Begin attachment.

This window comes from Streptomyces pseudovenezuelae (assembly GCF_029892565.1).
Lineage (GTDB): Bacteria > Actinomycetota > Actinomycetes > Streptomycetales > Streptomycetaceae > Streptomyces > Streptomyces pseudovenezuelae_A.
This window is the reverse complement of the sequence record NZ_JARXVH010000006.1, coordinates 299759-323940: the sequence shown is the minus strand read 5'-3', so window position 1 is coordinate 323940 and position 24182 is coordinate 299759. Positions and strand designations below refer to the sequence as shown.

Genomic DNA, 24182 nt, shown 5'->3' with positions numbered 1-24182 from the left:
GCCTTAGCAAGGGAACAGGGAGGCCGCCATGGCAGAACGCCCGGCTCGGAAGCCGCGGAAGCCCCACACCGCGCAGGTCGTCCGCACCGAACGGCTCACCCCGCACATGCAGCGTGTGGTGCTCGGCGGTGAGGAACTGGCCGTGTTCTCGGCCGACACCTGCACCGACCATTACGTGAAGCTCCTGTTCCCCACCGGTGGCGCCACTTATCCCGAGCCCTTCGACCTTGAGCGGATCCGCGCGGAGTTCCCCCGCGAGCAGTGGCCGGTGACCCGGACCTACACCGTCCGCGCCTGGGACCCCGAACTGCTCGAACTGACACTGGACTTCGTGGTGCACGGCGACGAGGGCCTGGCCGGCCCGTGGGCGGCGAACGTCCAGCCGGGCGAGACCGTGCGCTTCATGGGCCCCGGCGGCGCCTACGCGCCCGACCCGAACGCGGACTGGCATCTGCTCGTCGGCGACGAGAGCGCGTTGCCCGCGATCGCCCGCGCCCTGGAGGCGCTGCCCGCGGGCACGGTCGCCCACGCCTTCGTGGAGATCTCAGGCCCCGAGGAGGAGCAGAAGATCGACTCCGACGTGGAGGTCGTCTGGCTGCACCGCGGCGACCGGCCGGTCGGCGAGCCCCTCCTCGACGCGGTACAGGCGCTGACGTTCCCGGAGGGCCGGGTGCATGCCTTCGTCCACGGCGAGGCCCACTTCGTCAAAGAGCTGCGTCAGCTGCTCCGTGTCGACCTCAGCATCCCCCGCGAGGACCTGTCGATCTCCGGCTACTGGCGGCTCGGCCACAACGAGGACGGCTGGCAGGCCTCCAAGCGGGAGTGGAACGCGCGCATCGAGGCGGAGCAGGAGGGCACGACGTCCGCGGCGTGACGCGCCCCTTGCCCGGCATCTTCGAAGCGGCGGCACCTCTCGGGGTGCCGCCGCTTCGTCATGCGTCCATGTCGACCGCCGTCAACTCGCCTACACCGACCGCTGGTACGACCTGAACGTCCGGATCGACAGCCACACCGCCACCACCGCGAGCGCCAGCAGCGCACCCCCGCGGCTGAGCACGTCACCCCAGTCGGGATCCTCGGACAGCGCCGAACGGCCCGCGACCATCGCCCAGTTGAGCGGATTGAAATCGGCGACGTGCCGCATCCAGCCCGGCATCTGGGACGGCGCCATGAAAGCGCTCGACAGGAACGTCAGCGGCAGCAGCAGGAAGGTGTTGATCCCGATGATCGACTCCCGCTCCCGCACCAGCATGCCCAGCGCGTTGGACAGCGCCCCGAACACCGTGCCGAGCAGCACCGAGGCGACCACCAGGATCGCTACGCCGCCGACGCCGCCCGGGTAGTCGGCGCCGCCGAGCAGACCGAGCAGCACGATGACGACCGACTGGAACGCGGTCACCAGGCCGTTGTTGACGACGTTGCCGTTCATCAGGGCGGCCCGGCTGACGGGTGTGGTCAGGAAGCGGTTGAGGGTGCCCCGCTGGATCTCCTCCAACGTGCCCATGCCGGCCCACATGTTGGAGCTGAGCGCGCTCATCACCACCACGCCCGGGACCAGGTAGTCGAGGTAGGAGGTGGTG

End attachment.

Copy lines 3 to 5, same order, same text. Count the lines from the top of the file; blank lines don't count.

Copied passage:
This window is the reverse complement of the sequence record NZ_JARXVH010000006.1, coordinates 299759-323940: the sequence shown is the minus strand read 5'-3', so window position 1 is coordinate 323940 and position 24182 is coordinate 299759. Positions and strand designations below refer to the sequence as shown.

Genomic DNA, 24182 nt, shown 5'->3' with positions numbered 1-24182 from the left:
GCCTTAGCAAGGGAACAGGGAGGCCGCCATGGCAGAACGCCCGGCTCGGAAGCCGCGGAAGCCCCACACCGCGCAGGTCGTCCGCACCGAACGGCTCACCCCGCACATGCAGCGTGTGGTGCTCGGCGGTGAGGAACTGGCCGTGTTCTCGGCCGACACCTGCACCGACCATTACGTGAAGCTCCTGTTCCCCACCGGTGGCGCCACTTATCCCGAGCCCTTCGACCTTGAGCGGATCCGCGCGGAGTTCCCCCGCGAGCAGTGGCCGGTGACCCGGACCTACACCGTCCGCGCCTGGGACCCCGAACTGCTCGAACTGACACTGGACTTCGTGGTGCACGGCGACGAGGGCCTGGCCGGCCCGTGGGCGGCGAACGTCCAGCCGGGCGAGACCGTGCGCTTCATGGGCCCCGGCGGCGCCTACGCGCCCGACCCGAACGCGGACTGGCATCTGCTCGTCGGCGACGAGAGCGCGTTGCCCGCGATCGCCCGCGCCCTGGAGGCGCTGCCCGCGGGCACGGTCGCCCACGCCTTCGTGGAGATCTCAGGCCCCGAGGAGGAGCAGAAGATCGACTCCGACGTGGAGGTCGTCTGGCTGCACCGCGGCGACCGGCCGGTCGGCGAGCCCCTCCTCGACGCGGTACAGGCGCTGACGTTCCCGGAGGGCCGGGTGCATGCCTTCGTCCACGGCGAGGCCCACTTCGTCAAAGAGCTGCGTCAGCTGCTCCGTGTCGACCTCAGCATCCCCCGCGAGGACCTGTCGATCTCCGGCTACTGGCGGCTCGGCCACAACGAGGACGGCTGGCAGGCCTCCAAGCGGGAGTGGAACGCGCGCATCGAGGCGGAGCAGGAGGGCACGACGTCCGCGGCGTGACGCGCCCCTTGCCCGGCATCTTCGAAGCGGCGGCACCTCTCGGGGTGCCGCCGCTTCGTCATGCGTCCATGTCGACCGCCGTCAACTCGCCTACACCGACCGCTGGTACGACCTGAACGTCCGGATCGACAGCCACACCGCCACCACCGCGAGCGCCAGCAGCGCACCCCCGCGGCTGAGCACGTCACCCCAGTCGGGATCCTCGGACAGCGCCGAACGGCCCGCGACCATCGCCCAGTTGAGCGGATTGAAATCGGCGACGTGCCGCATCCAGCCCGGCATCTGGGACGGCGCCATGAAAGCGCTCGACAGGAACGTCAGCGGCAGCAGCAGGAAGGTGTTGATCCCGATGATCGACTCCCGCTCCCGCACCAGCATGCCCAGCGCGTTGGACAGCGCCCCGAACACCGTGCCGAGCAGCACCGAGGCGACCACCAGGATCGCTACGCCGCCGACGCCGCCCGGGTAGTCGGCGCCGCCGAGCAGACCGAGCAGCACGATGACGACCGACTGGAACGCGGTCACCAGGCCGTTGTTGACGACGTTGCCGTTCATCAGGGCGGCCCGGCTGACGGGTGTGGTCAGGAAGCGGTTGAGGGTGCCCCGCTGGATCTCCTCCAACGTGCCCATGCCGGCCCACATGTTGGAGCTGAGCGCGCTCATCACCACCACGCCCGGGACCAGGTAGTCGAGGTAGGAGGTGGTG